With China’s recent state visit, our eyes were once again opened to the superstate’s quest for global economic power, and Xi Jinping’s tour helped Britain to realise that what China wants, China gets. There might have been some British opposition to their human rights record, but Jinping and his wife still ended the trip with the deals they came for. The Chinese are unstoppable. And not just in their own country, but amongst their neighbours as well. Living in Hong Kong, I am all too aware of the firm grip Beijing has on our population of seven million.
Last year’s Occupy Central was the result of proposed changes to the Hong Kong electoral system, whereby China decided that it will vet potential candidates running for leader of Hong Kong. Once three have been pre-selected, the citizens of Hong Kong will be allowed to ‘democratically vote’ for whichever candidate they so choose. Hardly democratic, and arguably no better than the current system. This veneer of democracy, which is masking the reality of a communist iron fist across the border, has not gone unnoticed by our generation. The 100,000 protesters that brought the city to a standstill were almost entirely Millennials, and they became the driving force of democratic change.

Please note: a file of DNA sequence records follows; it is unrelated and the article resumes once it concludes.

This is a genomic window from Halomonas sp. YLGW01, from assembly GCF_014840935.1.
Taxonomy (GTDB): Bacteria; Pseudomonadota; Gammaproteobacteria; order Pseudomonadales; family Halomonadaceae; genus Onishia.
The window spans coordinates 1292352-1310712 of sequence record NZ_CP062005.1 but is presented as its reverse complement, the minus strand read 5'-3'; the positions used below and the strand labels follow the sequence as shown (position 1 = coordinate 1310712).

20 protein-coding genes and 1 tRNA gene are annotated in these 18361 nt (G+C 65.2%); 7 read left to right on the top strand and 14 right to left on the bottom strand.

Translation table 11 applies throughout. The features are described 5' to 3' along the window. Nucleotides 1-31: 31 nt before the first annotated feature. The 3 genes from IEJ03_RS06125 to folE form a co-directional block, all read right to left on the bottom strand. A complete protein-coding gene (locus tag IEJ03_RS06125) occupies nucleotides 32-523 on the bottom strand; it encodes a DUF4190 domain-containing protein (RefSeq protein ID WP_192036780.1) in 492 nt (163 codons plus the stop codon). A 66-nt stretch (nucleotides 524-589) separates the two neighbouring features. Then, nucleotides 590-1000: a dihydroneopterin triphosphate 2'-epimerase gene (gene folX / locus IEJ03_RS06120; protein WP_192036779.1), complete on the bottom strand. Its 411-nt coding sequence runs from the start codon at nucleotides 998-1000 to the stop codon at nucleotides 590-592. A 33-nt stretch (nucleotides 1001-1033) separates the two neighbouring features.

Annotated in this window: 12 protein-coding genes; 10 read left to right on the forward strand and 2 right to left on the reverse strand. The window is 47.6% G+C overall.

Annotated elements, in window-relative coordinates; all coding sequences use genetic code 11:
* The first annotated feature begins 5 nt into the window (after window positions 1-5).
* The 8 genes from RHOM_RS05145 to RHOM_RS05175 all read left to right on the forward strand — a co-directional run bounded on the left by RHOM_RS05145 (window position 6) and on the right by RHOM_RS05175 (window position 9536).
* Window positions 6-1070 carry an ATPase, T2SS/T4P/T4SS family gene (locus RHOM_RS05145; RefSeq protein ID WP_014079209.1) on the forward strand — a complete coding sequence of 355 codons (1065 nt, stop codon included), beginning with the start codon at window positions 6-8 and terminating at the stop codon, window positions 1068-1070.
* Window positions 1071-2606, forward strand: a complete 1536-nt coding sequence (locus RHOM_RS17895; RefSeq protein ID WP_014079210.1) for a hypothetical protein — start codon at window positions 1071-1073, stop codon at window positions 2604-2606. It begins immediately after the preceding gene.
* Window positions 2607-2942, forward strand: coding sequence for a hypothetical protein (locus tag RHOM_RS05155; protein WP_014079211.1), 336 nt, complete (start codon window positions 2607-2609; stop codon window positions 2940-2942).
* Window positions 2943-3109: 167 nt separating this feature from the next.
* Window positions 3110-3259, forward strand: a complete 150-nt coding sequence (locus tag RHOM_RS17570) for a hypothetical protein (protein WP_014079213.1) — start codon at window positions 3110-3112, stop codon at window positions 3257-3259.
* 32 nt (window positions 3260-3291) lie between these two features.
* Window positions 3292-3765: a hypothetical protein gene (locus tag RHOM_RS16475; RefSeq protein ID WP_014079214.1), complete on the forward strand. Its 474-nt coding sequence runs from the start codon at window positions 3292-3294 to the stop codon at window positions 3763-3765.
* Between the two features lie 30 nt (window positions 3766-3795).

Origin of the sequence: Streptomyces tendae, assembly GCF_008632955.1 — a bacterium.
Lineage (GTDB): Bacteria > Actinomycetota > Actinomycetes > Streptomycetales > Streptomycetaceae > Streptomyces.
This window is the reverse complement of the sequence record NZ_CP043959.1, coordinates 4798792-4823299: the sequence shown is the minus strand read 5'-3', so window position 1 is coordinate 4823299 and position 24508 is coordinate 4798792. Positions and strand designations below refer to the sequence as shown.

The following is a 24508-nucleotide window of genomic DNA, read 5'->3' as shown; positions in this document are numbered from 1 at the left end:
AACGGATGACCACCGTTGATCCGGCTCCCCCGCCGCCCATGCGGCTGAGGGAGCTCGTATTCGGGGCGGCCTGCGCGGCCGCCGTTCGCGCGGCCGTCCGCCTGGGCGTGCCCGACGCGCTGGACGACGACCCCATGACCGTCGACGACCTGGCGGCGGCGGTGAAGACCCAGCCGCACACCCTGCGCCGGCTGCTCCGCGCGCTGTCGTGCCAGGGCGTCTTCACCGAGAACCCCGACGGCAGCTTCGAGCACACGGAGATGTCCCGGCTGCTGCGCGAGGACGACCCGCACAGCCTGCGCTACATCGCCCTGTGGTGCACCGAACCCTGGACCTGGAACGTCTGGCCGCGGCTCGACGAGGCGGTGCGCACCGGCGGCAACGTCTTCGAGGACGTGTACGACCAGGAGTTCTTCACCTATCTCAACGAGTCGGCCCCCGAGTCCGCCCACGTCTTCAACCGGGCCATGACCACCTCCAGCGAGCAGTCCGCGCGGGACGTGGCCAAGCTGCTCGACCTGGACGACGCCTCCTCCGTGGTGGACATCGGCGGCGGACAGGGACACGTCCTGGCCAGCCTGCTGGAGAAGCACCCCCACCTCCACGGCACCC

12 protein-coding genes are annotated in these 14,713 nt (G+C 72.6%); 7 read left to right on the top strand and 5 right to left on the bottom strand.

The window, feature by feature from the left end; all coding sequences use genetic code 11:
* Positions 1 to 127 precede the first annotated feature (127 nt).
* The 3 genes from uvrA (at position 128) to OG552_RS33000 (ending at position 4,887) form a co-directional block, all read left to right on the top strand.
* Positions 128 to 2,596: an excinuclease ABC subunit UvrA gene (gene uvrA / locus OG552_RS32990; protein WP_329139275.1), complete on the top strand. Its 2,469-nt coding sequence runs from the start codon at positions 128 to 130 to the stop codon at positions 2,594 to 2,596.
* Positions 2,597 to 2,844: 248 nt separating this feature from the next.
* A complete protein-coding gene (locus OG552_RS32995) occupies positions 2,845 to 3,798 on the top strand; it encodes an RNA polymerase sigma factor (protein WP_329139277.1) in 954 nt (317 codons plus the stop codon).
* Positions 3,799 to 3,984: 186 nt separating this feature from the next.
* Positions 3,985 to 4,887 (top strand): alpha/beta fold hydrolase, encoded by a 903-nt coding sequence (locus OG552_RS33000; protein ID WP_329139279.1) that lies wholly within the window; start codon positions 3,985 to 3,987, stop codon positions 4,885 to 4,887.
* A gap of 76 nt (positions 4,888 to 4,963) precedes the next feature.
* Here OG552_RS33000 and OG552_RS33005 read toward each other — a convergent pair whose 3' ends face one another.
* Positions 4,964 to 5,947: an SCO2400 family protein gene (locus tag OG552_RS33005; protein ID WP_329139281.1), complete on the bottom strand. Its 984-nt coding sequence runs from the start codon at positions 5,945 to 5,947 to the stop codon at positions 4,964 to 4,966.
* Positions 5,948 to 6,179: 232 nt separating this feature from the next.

However, I recently returned to the UK for a few weeks and wondered if the plane had even left Asia. It occurred to me that Britain under EU rule is virtually identical to Hong Kong under Chinese rule. But what’s more alarming is that very few realise it. Both the EU and China have unelected leaders, they scare the public into believing the UK and HK would fall into economic turmoil without them, and they fund (and therefore control) large parts of the media. In fact, the biggest difference between the two is that at least Hong Kong actually benefits economically from China, whereas in Britain, we are the mugs dolling out the money.